Banned breeds in Spain
Our dogs are our constant companions; they are our four-legged family members. They travel with us wherever we go and are an important part of our lives. When it comes to international pet travel, however, all dog breeds are not the same. Some countries around the world have banned or restricted the entry of large and dangerous dog breeds. This breed-specific legislation is in place to protect people and other animals from dog bites and attacks.
If you are planning to travel to another country with your pet dog, it is important to check the list of banned breeds before you start your travel plans. If you are travelling to Spain with your dog, here’s what you should know about banned and restricted breeds in Spain.
Restricted dog breeds in Spain
Spain does not have breed-specific bans, and all dog breeds are welcome in the country. However, there are restrictions on strong and aggressive dog breeds such as the Staffordshire Terrier, Pit Bull Terrier, Dogo Argentino, Akita Inu, Tosa Inu, Rottweiler, Fila Brasiliero and other powerful dog breeds. The list of restricted breeds is not limited to these breeds; it covers all dogs that are aggressive by nature, irrespective of the breed.
Dogs of these breeds and their crosses are considered potentially dangerous and owning such a dog in Spain comes with additional rules and responsibilities.
What are potentially dangerous dog breeds?
Spanish law considers dog breeds that are bred for attack and have the potential ability to cause death or injury to people and other animals as potentially dangerous breeds. Though the country does not ban any particular breed, dogs matching the following physical characteristics are considered potentially dangerous:
- Dogs that weigh more than 20kg and have strong musculature
- Dogs with bulky heads and short necks
- Dogs that are trained for attack
- Dogs with strong jaws and a wide mouth
Responsibilities of the pet parent of a potentially dangerous dog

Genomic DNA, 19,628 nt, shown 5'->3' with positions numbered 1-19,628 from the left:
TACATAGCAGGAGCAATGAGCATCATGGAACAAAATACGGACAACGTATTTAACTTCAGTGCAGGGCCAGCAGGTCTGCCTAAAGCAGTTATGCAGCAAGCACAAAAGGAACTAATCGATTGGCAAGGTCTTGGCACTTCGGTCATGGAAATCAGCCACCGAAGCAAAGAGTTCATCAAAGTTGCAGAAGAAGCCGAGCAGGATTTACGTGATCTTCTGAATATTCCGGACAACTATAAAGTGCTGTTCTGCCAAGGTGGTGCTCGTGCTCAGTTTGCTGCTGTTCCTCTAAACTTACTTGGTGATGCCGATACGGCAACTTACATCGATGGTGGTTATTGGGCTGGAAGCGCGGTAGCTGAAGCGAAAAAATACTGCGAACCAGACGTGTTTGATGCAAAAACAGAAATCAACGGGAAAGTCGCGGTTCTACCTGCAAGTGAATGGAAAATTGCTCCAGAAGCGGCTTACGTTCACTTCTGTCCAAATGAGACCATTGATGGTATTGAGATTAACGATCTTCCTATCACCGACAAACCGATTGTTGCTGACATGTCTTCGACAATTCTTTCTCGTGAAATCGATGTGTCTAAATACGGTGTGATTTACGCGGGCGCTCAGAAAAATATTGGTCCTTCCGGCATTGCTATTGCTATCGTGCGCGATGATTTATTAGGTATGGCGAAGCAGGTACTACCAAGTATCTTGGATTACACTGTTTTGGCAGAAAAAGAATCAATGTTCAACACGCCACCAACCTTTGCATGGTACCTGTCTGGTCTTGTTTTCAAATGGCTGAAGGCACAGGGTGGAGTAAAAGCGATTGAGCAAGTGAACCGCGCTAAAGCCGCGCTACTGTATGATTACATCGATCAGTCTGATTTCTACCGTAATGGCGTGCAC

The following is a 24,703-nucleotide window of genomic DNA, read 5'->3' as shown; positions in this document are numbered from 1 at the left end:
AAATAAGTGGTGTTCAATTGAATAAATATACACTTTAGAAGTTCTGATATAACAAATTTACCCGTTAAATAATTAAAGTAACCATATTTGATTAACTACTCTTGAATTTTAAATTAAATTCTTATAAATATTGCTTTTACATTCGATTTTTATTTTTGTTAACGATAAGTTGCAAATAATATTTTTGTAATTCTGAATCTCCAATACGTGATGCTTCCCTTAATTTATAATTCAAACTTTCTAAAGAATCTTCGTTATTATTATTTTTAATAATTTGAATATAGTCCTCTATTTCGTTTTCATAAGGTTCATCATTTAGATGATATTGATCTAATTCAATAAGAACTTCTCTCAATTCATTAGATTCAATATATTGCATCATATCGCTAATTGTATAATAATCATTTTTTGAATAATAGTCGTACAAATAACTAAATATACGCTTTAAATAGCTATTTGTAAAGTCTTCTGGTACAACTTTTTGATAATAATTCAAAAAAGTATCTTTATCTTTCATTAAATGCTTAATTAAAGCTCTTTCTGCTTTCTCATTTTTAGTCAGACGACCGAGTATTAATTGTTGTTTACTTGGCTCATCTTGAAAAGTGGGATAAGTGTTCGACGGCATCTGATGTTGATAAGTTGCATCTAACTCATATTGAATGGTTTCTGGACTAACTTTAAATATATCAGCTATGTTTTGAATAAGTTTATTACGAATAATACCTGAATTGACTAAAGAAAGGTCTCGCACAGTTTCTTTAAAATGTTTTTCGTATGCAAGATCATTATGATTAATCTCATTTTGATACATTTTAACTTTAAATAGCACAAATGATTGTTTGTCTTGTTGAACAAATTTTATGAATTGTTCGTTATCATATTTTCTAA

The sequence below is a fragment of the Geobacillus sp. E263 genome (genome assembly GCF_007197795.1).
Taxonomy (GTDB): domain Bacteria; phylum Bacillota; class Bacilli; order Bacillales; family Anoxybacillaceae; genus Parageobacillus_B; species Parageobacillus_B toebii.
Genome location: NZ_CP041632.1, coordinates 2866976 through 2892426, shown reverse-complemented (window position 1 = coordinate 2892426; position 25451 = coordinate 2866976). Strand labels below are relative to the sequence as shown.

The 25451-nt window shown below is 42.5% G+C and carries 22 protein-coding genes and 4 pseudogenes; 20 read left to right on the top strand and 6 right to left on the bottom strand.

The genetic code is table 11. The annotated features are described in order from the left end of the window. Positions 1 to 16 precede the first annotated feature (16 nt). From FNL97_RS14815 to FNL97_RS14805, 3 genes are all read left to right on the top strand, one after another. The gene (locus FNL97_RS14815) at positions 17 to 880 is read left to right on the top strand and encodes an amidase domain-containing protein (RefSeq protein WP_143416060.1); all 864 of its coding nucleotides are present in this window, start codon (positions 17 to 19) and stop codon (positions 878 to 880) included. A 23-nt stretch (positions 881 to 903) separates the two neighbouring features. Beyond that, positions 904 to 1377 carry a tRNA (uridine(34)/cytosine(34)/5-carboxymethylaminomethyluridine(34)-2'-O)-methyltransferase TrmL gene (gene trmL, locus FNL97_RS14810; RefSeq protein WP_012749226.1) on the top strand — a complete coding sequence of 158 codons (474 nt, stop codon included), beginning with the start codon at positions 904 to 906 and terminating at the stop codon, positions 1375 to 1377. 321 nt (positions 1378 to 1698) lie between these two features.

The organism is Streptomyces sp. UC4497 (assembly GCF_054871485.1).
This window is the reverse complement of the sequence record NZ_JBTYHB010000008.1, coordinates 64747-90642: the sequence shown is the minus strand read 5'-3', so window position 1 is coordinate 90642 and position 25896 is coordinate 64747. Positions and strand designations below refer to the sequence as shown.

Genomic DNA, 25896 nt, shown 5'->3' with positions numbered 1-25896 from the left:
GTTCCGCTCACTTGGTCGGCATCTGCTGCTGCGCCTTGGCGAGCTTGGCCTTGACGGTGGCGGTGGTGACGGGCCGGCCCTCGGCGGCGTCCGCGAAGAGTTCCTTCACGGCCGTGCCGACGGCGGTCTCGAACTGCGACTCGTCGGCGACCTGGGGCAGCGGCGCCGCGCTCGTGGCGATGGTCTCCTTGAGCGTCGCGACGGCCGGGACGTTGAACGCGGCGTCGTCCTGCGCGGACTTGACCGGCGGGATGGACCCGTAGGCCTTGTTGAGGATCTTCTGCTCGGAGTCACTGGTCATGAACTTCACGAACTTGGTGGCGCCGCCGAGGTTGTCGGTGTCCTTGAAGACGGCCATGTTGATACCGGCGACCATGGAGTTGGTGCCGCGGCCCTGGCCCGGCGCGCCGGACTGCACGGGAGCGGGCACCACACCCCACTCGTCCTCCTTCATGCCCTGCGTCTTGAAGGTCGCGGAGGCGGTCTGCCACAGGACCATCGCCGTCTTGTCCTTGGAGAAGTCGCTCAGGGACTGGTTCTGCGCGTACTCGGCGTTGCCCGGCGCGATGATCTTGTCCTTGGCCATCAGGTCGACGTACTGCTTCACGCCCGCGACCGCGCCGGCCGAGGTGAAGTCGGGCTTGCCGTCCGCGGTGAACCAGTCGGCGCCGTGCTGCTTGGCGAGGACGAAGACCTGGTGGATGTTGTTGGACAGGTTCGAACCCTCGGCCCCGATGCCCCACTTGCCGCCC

Pet parents who wish to import a potentially dangerous dog in Spain have to follow all local regulations. Pet owners have to be more than 18 years of age to own a potentially dangerous dog, and they must be physically and psychologically capable of caring for the dog.
- The dogs must be registered with the local council.
- All vaccinations must be up-to-date.
- Your dog must have a license and a microchip.
- The dog must have a third-party liability insurance policy that covers dog attacks.
- The dog must be on a lead and muzzled at all times in a public place. Potentially dangerous dog breeds flying into Spain must be muzzled during the post-entry check.
- If the dog is off the lead at home, the pet parent must make safety arrangements to ensure the dog stays within the perimeter of the residence and cannot escape and wander away.
- If the dog is lost or stolen, it must be immediately communicated to the local authorities.
Travelling to Spain? Contact the pet travel experts
International pet travel to Spain can be confusing, especially if you are travelling with a big dog that could be on the list of dangerous breeds. An experienced pet travel agency can help you with the pet import rules and regulations and ensure both you and your pet have a stress-free pet travel experience.